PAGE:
A trip to paradise and back!

The day dawned clear and bright, an early start getting on the motorway by 5.30am to head to Stuart's.  Arriving just in time to help put the collars on the dogs and load them into the Hilux.

John arrived and we headed up to the back of the farm. First mission was to shoot some goats so that the pigs would be drawn down from the bush for a feed at a later date.

Parking the truck, John and I headed up the closest ridge climbed the fence. We snuck up to the edge of a slip and peered over the side - sitting there under a tree was a mob of about 9 goats. Silently we edged away from the side and loaded the trusty Ruger 243 with 120grams of stopping power.

Carefully peaking back over the top I selected the Goat with the best headwear, Bang! Plastered him right in the side of the neck! Shit they all got up and bolted for the nearest cover including the one I'd shot, cursing myself I located the beast and again let one go, this time dropping him where he stood. He had a nice set of horns each about ??cm long.

The shots echoed around the gullies like there was no tomorrow, wandering back down to the hill we admired the expansive views of the Firth of Thames and the Hauraki gulf.

Once we met back up with the others we gave them a rundown on what had just transpired.

We let the hounds out and of we headed up into the Coromandel Ranges. The boys had warned me prior to us leaving that the gullies we were heading into were steep, filthy and ridden with supple-jack. They weren't kidding, this is where supple-jack was invented tight - thick and almost impossible to get through, great pig country!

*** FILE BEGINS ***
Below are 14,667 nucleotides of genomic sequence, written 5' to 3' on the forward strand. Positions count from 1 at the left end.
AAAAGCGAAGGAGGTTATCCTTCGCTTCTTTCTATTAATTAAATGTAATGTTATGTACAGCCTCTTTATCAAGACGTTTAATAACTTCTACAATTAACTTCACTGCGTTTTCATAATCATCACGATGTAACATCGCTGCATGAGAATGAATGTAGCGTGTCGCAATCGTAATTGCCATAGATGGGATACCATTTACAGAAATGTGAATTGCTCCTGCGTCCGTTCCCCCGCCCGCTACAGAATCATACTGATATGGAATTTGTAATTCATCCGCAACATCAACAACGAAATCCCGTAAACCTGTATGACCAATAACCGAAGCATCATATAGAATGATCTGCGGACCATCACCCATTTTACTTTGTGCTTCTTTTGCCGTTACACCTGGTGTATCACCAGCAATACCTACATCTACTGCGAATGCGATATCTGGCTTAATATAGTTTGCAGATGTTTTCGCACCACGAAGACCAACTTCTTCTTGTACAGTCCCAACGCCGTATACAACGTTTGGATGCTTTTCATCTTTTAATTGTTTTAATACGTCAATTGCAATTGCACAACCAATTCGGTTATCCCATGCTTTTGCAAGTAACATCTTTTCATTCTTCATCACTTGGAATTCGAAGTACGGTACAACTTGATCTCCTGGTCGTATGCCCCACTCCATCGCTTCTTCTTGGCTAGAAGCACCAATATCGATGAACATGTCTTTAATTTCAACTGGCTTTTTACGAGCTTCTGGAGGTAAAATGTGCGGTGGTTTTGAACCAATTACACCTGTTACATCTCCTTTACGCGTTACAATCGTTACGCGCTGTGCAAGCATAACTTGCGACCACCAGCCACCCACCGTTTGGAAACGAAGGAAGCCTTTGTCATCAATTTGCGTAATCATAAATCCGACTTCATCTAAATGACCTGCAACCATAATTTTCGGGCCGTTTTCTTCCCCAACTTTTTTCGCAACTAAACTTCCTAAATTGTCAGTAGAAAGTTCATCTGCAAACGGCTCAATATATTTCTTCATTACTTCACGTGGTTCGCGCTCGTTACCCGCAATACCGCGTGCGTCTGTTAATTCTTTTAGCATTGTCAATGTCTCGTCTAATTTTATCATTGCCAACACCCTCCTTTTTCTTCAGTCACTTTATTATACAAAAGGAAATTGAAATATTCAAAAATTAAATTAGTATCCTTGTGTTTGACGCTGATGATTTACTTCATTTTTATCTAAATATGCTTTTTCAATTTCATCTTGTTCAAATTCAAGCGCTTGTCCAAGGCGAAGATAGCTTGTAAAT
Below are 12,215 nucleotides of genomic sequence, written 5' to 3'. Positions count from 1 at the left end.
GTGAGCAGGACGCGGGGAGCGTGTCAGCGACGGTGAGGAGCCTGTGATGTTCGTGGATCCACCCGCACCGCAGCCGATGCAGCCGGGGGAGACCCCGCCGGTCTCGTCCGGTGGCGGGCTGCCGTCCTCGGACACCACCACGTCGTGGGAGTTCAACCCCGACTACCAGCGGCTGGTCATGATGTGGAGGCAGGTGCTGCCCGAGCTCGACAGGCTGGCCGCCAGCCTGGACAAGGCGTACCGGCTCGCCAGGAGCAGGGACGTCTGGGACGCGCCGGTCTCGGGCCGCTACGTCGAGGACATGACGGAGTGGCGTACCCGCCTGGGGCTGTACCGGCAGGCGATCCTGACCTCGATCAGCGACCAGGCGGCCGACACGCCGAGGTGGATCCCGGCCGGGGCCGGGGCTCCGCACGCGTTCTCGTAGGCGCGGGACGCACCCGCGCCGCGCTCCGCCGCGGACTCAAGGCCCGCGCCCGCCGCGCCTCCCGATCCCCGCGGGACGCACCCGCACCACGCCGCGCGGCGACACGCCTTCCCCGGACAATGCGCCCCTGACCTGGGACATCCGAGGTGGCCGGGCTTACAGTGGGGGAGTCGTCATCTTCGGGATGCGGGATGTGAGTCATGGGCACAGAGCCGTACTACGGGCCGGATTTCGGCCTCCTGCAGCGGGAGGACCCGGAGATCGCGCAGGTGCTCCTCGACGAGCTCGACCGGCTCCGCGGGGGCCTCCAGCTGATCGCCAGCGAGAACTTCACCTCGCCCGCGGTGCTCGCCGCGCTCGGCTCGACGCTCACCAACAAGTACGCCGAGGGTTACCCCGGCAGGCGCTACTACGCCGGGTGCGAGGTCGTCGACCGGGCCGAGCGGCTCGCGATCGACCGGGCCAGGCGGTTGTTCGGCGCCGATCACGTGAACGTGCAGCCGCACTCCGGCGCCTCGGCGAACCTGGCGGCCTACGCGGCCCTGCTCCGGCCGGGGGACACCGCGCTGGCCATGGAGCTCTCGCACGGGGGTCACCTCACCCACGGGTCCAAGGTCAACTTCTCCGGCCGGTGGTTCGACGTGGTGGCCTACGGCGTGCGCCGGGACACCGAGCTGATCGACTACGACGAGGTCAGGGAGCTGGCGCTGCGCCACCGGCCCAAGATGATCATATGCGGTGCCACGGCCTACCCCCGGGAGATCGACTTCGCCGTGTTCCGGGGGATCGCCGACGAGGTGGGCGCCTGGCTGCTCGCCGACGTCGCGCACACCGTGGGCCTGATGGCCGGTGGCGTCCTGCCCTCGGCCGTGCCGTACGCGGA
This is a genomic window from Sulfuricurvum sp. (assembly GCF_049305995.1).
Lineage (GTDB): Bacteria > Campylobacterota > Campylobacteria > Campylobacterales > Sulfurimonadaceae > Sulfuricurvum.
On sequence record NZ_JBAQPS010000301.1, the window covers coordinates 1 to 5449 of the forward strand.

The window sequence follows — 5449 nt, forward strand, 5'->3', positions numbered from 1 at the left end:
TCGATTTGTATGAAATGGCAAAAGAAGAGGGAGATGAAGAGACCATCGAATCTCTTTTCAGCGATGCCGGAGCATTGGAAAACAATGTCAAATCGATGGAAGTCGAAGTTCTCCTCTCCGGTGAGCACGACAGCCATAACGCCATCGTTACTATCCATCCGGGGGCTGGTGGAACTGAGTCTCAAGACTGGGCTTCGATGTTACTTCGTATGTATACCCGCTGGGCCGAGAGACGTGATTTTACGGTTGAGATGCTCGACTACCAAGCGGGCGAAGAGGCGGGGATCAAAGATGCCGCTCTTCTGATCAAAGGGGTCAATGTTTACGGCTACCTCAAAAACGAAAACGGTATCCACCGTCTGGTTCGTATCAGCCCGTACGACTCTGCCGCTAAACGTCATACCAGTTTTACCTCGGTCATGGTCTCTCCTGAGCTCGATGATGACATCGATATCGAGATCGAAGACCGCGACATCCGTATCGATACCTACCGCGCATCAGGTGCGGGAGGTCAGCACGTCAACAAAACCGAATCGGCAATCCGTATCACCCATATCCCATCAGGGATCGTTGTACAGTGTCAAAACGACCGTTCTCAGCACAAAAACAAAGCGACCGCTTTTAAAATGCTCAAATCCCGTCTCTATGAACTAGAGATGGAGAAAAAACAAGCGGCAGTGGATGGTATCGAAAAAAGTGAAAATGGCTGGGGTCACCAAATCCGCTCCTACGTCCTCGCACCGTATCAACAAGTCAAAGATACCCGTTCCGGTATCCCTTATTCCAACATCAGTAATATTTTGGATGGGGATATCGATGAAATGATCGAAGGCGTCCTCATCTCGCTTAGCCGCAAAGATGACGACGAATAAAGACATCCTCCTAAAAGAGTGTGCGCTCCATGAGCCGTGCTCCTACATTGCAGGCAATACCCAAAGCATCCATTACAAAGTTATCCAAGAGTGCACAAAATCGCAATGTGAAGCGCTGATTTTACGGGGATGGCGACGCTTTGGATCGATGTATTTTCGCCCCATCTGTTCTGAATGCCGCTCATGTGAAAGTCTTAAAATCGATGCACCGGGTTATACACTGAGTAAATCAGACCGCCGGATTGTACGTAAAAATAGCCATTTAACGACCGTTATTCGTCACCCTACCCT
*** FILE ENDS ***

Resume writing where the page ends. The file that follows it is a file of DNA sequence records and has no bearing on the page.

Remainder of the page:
We went up and then up some more. The dogs working hard trying to locate pigs. There was a bit of fresh sign about but not as much as had been seen on previous trips.

After a number of energy sapping gullies covered with supple-jack the dogs disappeared, stopping and listening for that elusive bark we continued our journey upwards.

Listen! What was that? Shit one of the dogs that never barks was singing a tune way way down, Bugger! The understatement of the day. What do we do crash back through the gullies we'd just come through or continue climbing up to an old hauler track and then run down this. A quick decision was made to go up and away from the dogs, locate the track and then to scream back down onto the grass to try and locate them. It was a very strange feeling to be actually running away from where all the action was.

Once on the track we made good time and quickly headed towards the action. Leon was there one minute and gone the next, moving like grease lightning he made to the pig first.

The dogs had a nice sized boar bailed in a wallow, Leon dispatched the pig with an expertly place knife to the heart.

One by one Stuart, John and myself arrived at the scene the dogs we unrecognizable as they were all covered from head to toe in mud, as was the pig.

Once again stories were related to each other about what we'd heard and which way we'd come.

Stuart and I gutted the pig while Leon went to recover the Pikau he had ditched on the trip down. John suggested he'd go down and bring the truck up - great idea save us a carry.

After a boil up and lunch we loaded the dogs, pig and ourselves into the truck and headed home.

Another great day in paradise with some awesome mates, roll on next weekend when we'll be back out there doing it all again.

The end.